In September, the community filed into Allen Theater for a moderated discussion with E. Lockhart, the author of Berkshire’s 2021–22 All-School Read, “We Were Liars.” The suspenseful young adult novel thoughtfully examines consequences, privilege, and the power and pitfalls of family.
Dr. John Hyland, chair of the All-School Read committee, welcomed Phoebe Smith ’22 to the stage to officially introduce Lockhart to the students, faculty, staff, and viewers watching the livestream. “Introducing E. Lockhart gave me the responsibility of establishing the vibe of the All-School Read event.”
During E. Lockhart’s presentation, she joked with the audience, moved furniture around, and sipped a can of seltzer, all in a successful effort to make students feel at ease. She shared four stories related to the plot of her book, all of which were connected to Lockhart’s personal philosophy or childhood.
As she discussed coming of age in a commune, her grandparent’s house on Martha’s Vineyard, and her mother’s collection of old fairy tales, Lockhart provided a contextual understanding of herself as a writer and person.
DeVon Thompson ’22, Samantha Bernstein ’22, and Phoebe Mulder ’22 joined Smith and Lockhart on stage to talk about her writing process and details from the text. The student moderators worked with Dr. Hyland in the weeks leading up to Lockhart’s arrival to solidify their understanding of “We Were Liars” and craft engaging, leading questions.
The moderators also asked questions that were not pre-planned. “The author claimed that for art to be good the creator must have emotional inspiration,” Thompson said. “I asked the author if writing something that stemmed from negative emotional inspiration is hard. Her response was simple: ‘Yes. But, those hard emotions are what makes the art pure!’”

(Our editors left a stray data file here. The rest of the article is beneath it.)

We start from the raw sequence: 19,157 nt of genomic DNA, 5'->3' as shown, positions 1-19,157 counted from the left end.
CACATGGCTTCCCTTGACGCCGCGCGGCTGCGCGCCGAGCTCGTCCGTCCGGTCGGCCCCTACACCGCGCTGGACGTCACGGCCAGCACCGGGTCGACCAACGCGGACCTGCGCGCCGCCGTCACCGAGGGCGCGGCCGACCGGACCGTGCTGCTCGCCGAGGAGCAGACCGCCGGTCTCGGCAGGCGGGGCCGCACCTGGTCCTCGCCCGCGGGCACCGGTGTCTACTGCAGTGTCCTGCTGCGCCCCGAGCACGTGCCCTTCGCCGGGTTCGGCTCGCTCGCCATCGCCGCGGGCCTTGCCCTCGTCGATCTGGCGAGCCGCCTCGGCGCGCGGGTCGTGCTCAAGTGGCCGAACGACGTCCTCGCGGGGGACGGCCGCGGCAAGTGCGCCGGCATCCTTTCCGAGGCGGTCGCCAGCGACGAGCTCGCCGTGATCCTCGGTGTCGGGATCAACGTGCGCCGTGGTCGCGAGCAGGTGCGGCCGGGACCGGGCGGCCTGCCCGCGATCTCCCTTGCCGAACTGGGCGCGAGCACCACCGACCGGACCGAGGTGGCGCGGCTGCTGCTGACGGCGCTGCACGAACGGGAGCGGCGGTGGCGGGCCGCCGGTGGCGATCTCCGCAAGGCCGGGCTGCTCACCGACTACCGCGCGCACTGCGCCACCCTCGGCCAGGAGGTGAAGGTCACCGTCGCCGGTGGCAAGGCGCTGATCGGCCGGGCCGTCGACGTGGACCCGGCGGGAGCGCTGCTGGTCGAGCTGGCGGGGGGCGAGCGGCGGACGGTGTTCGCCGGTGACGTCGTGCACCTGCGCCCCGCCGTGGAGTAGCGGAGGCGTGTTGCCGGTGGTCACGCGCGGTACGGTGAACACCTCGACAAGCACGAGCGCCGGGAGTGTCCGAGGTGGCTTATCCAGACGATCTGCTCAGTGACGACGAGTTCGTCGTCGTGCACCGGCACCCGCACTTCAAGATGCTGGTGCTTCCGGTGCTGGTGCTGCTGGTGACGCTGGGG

Emotion in art was a common theme of the evening. Lockhart shared that she finds literary inspiration in the intersection between two conflicting emotions. When she draws upon feelings of anger and love at the same time, for example, she can create some of her best work.
Other themes of the night included privilege and wealth. The main character, Cadence, is an heiress to a large fortune and the first-born daughter of a prominent, wealthy East Coast family. Cadence’s reckoning with her place in both the world and her family encourages the reader to reflect on white privilege and class privilege.
Lockhart ended the evening with a reminder to all: be a little kinder than you have to—a reference from “We Were Liars” and advice which falls in line with much of what was discussed in her presentation and the student-led panel.